CHRIS: Now do you think if David wasn't married he would have asked "Yeah why don't we kiss in this one?" Do you think that now that he is married he may have a new philosophy in life?

GILLIAN: No I think David is dedicated to doing the work that is appropriate in front of him . And we ...... sorry (laughs)

CHRIS: Moving on (laughs) You play a tough gal. In the beginning you are barking out orders like you are the head of an army. Are you that tough in real life, I mean can you boss people around?

GILLIAN: Yeah (laughs)

CHRIS: On the set of the show are you barking out orders like that? Or is this a nice departure for you that you get to yell out orders?

GILLIAN: It is a nice departure where I don't yell at people very much but I think Scully has taught me to yell at people. If I were to ever yell at somebody, I would take some notes from her. I guess.

CHRIS: It has got to be nice though, because you seem like a very soft spoken person. To be able to just get out there and be on that walkie talkie barking stuff at people. "Gimme the police. Get him OUT OF HERE!"

GILLIAN: It feels pretty good.

CHRIS: Are those the fun scenes for you? Do you like doing action scenes like that or do you like dialogue?

GILLIAN: I do like doing actions stuff. I like doing certain action things. I don't like, well I won't tell you what I don't like, but certain action scenes are a lot of fun and I like doing the more heady deep intimate stuff.

CHRIS: Now how about that scene where they were pulling that cord out of your mouth?

GILLIAN: That corn?

CHRIS: Cord!

GILLIAN: Cord. Oh yeah what about it. (laughs)

CHRIS: What about that day. You were just covered in slime.

GILLIAN: Well those days, they get a little uncomfortable. I mean at certain times it gets a little tiresome. It is a bit of a nuisance to have stuff flying in your face and to be swallowing some of the goo that is around your mouth and having to do it over and over again, and stuff doesn't work and you know but on the whole. We are getting paid some good bucks to do what we have to do in this movie so no complaints.

CHRIS: So now some of the scenes where David has to carry you around through the poles etc. and he has you in the fireman's carrying position were there any mishaps there? Did he drop you and fall or was he pretty good about making sure you were comfortable at all times?

GILLIAN: I think that, hmm I don't think he dropped me once, I don't think. You know originally it was the other way around, I was carrying him but I was wearing these really high heels and I kept slipping on the ice and so they had to change the roles, and also my close wouldn't fit him so they had to change.

CHRIS: He's a dainty little fellow. He can squeeze into some . Now the cold weather scenes, sound stages right? You weren't cold or anything like that.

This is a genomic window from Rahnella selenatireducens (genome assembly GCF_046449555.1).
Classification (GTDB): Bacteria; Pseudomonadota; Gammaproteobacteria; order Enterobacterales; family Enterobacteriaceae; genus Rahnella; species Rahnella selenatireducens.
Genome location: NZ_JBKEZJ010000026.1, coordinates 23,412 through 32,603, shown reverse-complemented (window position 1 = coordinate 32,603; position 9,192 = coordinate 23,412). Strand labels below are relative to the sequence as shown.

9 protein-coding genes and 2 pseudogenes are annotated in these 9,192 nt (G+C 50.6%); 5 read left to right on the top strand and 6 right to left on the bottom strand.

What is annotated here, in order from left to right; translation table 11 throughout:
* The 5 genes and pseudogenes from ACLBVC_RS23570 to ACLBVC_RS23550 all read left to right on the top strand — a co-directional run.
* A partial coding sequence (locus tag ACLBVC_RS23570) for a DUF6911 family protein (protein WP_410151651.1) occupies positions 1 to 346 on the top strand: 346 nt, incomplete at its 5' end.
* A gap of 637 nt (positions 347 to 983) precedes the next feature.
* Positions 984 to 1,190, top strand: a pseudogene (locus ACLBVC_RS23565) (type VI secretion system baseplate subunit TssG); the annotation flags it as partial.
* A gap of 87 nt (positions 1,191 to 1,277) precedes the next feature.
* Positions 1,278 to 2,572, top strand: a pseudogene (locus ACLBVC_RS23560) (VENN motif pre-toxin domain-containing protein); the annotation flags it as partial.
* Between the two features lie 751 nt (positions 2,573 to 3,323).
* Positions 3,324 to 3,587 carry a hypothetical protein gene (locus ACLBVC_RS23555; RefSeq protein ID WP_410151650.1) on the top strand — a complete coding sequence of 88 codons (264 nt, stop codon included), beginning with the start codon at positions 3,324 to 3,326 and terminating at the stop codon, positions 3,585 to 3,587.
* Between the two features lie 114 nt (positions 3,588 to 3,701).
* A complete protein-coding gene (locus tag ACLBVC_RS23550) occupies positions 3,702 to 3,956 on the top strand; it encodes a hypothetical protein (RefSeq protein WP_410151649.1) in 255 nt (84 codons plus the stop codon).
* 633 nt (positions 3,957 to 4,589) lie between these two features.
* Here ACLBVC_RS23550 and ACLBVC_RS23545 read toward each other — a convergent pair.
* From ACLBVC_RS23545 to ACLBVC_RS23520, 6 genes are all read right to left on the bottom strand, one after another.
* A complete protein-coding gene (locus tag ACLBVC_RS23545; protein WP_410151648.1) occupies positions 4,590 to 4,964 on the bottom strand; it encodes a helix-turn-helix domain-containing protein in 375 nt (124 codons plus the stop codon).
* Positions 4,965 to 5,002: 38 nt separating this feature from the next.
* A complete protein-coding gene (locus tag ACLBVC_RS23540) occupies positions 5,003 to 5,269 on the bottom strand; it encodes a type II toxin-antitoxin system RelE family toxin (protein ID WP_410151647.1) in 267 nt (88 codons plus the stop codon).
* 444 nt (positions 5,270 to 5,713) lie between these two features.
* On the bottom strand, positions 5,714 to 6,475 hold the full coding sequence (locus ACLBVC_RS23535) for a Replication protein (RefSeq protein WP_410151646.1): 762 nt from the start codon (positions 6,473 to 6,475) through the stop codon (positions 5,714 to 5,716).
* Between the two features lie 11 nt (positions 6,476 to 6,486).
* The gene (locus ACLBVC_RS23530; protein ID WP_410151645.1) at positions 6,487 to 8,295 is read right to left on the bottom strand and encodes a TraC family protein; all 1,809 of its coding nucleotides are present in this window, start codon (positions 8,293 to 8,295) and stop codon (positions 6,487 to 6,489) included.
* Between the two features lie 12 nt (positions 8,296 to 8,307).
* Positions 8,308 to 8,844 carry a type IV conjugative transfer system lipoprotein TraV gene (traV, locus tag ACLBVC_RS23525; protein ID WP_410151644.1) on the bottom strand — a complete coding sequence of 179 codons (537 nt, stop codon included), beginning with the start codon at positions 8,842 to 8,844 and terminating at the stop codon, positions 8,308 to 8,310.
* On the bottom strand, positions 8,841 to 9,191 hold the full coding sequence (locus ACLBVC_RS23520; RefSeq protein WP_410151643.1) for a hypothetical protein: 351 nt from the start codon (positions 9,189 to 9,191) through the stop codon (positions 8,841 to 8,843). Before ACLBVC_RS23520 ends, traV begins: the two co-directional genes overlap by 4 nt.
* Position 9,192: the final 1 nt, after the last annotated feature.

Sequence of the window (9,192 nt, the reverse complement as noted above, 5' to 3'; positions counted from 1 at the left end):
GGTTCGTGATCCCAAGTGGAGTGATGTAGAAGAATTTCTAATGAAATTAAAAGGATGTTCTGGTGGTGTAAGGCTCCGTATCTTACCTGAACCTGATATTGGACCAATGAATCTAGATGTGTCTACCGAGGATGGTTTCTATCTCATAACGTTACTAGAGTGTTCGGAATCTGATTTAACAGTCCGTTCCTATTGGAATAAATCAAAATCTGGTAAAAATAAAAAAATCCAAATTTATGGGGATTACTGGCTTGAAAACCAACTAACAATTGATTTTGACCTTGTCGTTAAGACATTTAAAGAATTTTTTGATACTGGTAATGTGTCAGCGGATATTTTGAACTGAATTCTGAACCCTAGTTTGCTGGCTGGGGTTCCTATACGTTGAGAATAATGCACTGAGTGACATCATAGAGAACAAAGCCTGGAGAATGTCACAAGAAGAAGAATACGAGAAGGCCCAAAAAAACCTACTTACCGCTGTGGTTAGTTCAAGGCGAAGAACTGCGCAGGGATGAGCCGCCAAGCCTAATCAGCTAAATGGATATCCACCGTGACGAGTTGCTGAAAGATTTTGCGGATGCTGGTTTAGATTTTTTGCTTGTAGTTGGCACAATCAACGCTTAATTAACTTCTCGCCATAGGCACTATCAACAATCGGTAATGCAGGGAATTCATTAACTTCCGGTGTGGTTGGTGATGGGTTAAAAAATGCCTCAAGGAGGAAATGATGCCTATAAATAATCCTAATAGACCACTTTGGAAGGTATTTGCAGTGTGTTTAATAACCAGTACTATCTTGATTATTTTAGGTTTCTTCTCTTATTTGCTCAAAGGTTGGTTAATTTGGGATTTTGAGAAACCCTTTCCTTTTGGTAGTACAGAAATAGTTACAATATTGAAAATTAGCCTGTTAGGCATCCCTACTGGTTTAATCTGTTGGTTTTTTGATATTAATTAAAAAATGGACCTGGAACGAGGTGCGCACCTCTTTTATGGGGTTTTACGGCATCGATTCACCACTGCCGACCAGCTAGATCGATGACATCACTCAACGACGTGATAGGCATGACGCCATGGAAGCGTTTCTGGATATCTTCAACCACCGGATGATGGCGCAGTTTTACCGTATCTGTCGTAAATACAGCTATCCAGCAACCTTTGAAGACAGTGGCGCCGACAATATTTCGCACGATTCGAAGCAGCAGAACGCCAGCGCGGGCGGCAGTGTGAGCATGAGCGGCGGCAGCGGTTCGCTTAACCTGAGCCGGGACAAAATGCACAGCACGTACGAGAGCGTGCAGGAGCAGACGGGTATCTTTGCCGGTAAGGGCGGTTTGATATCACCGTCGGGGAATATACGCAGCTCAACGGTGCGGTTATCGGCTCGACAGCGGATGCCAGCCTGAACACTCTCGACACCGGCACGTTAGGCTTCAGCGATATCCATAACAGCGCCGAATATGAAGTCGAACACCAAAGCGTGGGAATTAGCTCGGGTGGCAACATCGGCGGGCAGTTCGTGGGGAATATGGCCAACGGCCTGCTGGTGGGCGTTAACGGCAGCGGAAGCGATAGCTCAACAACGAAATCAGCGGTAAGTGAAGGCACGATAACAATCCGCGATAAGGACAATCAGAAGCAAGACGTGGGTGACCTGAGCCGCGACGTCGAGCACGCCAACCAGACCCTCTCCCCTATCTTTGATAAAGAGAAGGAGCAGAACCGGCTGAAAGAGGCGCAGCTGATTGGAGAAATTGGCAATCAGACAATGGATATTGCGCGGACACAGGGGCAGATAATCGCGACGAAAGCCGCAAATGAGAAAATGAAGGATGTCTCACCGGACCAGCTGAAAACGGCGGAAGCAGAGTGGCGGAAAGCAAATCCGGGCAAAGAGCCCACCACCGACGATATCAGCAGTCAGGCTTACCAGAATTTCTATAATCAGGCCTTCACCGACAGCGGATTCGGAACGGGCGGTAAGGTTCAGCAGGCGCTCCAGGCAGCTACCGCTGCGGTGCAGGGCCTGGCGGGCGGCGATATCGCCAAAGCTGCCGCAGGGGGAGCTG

GILLIAN: Yes isn't that unbelievable?

CHRIS: Amazing. You didn't have to brave any of the elements?

GILLIAN: Well there was one scene, I think in some of the final shots where we did where I had to have my face pressed against the ice for an exorbitant amount of time and that was probably my least favorite few minutes of the entire filming of the film. I mean my face was literally as hard as a rock when I was done, and I stood in front of a heater and then dethawed for a while and then knocked the shit out of Bowmen.

CHRIS: Yeah, you're an actor for god sakes! They shouldn't make you do that. You've left open a lot of doors for a sequel. Have they brought it up yet? Have they talked about doing something?

GILLIAN: Um no we haven't talked about it. Its been brought up a few times as a possibility and I am sure that somebody is going to start discussing it soon. I'm up for it under certain conditions.

CHRIS: Now the show is being moved to LA. You get a chance to uproot. I know you had a house in Vancouver didn't you.

GILLIAN: Yes I still do.

CHRIS: So are you going to keep the house? OR do you and Piper have to find a place down here, or have you already?

GILLIAN: We have found a place down here, I am keeping my house up there for the mean time. I don't quite feel like I have relocated to LA yet. But I am anticipating that feeling soon, hopefully.

CHRIS: You knew it was coming. I mean when I was up there last. Maybe in November. Was it relief when you finally heard or was it a headache?

GILLIAN: No it was a relief. It kind of trickled in. It happened in a strange way. It was going to happen, and it wasn't going to happen and then when it finally did: I had to shake myself and say "Did I hear what I just heard?" and "Is this really the truth? Is this really going to happen?" and I do remember a definite moment of joy and relief that was happening. Coupled of course with a great sadness of having to leave Vancouver and all the people we worked with.

CHRIS: Final movie question for you. You've seen the movie, you seem really excited about it, are you really psyched that people are finally going to get the chance to see this during the summer box office wars?

GILLIAN: I am excited for people to see it because it seems like a lot of people are anxious to see the film and I think that we've really put together a really good film for them to watch.

CHRIS: And I guess the one last question to ask is the American Film Institute is doing a thing on stars' favorite 100 movies and we would just like to tell us...

GILLIAN: You want me to tell you my favorite 100 movies?

CHRIS: Yes we've got about 1.5 hours to kill (laughs) no just your favorite one. If you can choose.

GILLIAN: Oh Gosh. Umm I'd have to say that Cinema Paradiso is up there, um The Piano um can I say a bunch cause its not fair. There's lots of movies that are great!

CHRIS: Perfecto, great. That's it for now. Thank you very much.

Transcript appears courtesy of Entertainment Tonight.